Jack Harris' permission to enlist

Historical note: 

Jack Auguste Emile Harris attended the Cleveland Street School and served as an officer cadet with the 28th (Militia) Battalion, a unit of Australia's home army, the Australian Commonwealth Military Forces. He lived with his family at 165 Dension Street, Waverley, in eastern Sydney. 

When the first accounts of the fighting on Gallipoli arrived back in Australia in May 1915, the Great War was still regarded by most as a noble crusade. Heroic stories of the Anzac landing dominated the press, and the published
casualty lists were relatively short, printed under headings such as ‘Our Glorious Dead’ and ‘For King and Country’.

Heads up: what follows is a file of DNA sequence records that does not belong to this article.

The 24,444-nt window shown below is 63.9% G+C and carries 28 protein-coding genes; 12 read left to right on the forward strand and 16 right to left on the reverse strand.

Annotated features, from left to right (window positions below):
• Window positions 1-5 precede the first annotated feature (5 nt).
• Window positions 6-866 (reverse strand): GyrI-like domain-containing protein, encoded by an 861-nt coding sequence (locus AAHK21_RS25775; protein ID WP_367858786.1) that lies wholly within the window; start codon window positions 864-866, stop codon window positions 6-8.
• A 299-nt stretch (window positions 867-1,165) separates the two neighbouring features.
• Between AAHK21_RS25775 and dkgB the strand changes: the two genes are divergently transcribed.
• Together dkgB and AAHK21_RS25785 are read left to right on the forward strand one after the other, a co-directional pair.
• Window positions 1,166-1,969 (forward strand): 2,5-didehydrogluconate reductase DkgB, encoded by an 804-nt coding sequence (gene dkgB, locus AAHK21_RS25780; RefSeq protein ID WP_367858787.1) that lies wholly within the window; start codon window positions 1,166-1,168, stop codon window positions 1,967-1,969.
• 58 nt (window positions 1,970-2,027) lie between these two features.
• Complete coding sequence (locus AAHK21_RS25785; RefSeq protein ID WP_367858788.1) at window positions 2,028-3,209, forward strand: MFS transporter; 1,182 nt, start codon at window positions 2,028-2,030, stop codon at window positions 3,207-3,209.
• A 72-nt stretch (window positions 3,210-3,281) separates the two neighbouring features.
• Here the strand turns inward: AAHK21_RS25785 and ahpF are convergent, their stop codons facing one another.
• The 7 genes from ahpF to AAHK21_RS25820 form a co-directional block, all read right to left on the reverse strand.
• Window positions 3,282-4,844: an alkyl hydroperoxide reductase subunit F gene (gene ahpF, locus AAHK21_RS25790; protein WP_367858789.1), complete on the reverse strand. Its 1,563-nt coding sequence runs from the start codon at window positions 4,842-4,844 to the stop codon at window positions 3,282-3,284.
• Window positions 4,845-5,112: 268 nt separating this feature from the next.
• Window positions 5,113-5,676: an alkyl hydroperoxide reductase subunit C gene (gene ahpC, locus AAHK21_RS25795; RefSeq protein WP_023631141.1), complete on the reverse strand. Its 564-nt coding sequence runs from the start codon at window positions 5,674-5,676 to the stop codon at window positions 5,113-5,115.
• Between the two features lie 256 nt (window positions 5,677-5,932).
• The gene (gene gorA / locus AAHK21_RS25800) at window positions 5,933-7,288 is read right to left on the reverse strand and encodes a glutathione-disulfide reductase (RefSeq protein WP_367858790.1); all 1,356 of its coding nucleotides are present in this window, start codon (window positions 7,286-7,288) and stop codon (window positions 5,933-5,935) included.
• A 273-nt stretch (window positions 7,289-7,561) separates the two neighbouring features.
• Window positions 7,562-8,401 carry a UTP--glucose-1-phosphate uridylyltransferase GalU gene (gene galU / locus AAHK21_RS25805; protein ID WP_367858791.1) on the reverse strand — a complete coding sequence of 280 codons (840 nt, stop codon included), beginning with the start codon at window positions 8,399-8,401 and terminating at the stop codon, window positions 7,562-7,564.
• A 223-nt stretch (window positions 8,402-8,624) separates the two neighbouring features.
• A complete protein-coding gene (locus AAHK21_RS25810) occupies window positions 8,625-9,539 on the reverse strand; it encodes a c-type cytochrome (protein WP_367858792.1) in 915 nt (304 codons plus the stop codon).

At the time the minimum age for enlistment in the AIF was 21 years, or 18 with a guardian’s written permission. Although aged only 15 years, Jack Harris persuaded his father, Alberty Harris, to sign consent to allow Jack to join the Australian Imperial Expeditionary Forces.

Materials: 
papers
Category: 
Diaries and personal papers
Themes: 
Personal story
Conflict: 
First World War
Location: 
Sydney
Story: 
Jack Harris
Production Date: 
May 1915

On this day

On this day
15 November

1899 — During the BOER WAR, Gen Botha’s troops wrecked an armoured train and captured 60 prisoners including journalist WINSTON CHURCHILL

1914 — HMAS SYDNEY and HMAS MELBOURNE finished escort duties with the “ANZAC” Convoy and proceeded to the WEST ATLANTIC where they patrolled the West Indies and the east coast of North America for 18 months

1944 — The Australian Government approved sending Australian Women’s Army Service (AWAS) members overseas. AWAS members went to LAE, New Guinea, and served in forward areas for the first time. Female nursing and  medical personnel were already in New Guinea